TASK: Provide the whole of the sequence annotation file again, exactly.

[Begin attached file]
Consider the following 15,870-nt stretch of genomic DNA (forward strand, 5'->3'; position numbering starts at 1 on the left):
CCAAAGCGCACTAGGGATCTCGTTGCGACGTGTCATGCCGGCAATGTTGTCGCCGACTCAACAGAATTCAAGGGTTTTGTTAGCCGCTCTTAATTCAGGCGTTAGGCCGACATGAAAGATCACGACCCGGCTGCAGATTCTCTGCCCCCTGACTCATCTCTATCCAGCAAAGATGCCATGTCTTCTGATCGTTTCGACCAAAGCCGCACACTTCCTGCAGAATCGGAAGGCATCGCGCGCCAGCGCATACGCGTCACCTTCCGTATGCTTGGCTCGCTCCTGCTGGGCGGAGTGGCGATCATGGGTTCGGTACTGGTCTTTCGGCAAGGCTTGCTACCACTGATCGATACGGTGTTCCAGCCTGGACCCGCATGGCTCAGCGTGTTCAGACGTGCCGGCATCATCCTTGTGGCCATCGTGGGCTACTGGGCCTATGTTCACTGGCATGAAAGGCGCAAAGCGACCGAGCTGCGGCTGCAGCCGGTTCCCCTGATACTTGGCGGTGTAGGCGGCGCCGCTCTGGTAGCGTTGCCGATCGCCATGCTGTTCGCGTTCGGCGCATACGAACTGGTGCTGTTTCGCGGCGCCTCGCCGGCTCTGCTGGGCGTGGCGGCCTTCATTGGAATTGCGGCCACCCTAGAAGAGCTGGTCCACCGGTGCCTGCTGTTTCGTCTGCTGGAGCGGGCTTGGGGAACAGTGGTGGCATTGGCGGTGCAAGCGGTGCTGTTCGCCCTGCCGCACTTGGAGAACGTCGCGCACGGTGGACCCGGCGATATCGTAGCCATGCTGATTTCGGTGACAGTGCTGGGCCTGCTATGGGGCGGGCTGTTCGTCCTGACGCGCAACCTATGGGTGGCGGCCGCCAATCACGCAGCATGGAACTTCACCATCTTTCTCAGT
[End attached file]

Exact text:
Consider the following 15,870-nt stretch of genomic DNA (forward strand, 5'->3'; position numbering starts at 1 on the left):
CCAAAGCGCACTAGGGATCTCGTTGCGACGTGTCATGCCGGCAATGTTGTCGCCGACTCAACAGAATTCAAGGGTTTTGTTAGCCGCTCTTAATTCAGGCGTTAGGCCGACATGAAAGATCACGACCCGGCTGCAGATTCTCTGCCCCCTGACTCATCTCTATCCAGCAAAGATGCCATGTCTTCTGATCGTTTCGACCAAAGCCGCACACTTCCTGCAGAATCGGAAGGCATCGCGCGCCAGCGCATACGCGTCACCTTCCGTATGCTTGGCTCGCTCCTGCTGGGCGGAGTGGCGATCATGGGTTCGGTACTGGTCTTTCGGCAAGGCTTGCTACCACTGATCGATACGGTGTTCCAGCCTGGACCCGCATGGCTCAGCGTGTTCAGACGTGCCGGCATCATCCTTGTGGCCATCGTGGGCTACTGGGCCTATGTTCACTGGCATGAAAGGCGCAAAGCGACCGAGCTGCGGCTGCAGCCGGTTCCCCTGATACTTGGCGGTGTAGGCGGCGCCGCTCTGGTAGCGTTGCCGATCGCCATGCTGTTCGCGTTCGGCGCATACGAACTGGTGCTGTTTCGCGGCGCCTCGCCGGCTCTGCTGGGCGTGGCGGCCTTCATTGGAATTGCGGCCACCCTAGAAGAGCTGGTCCACCGGTGCCTGCTGTTTCGTCTGCTGGAGCGGGCTTGGGGAACAGTGGTGGCATTGGCGGTGCAAGCGGTGCTGTTCGCCCTGCCGCACTTGGAGAACGTCGCGCACGGTGGACCCGGCGATATCGTAGCCATGCTGATTTCGGTGACAGTGCTGGGCCTGCTATGGGGCGGGCTGTTCGTCCTGACGCGCAACCTATGGGTGGCGGCCGCCAATCACGCAGCATGGAACTTCACCATCTTTCTCAGT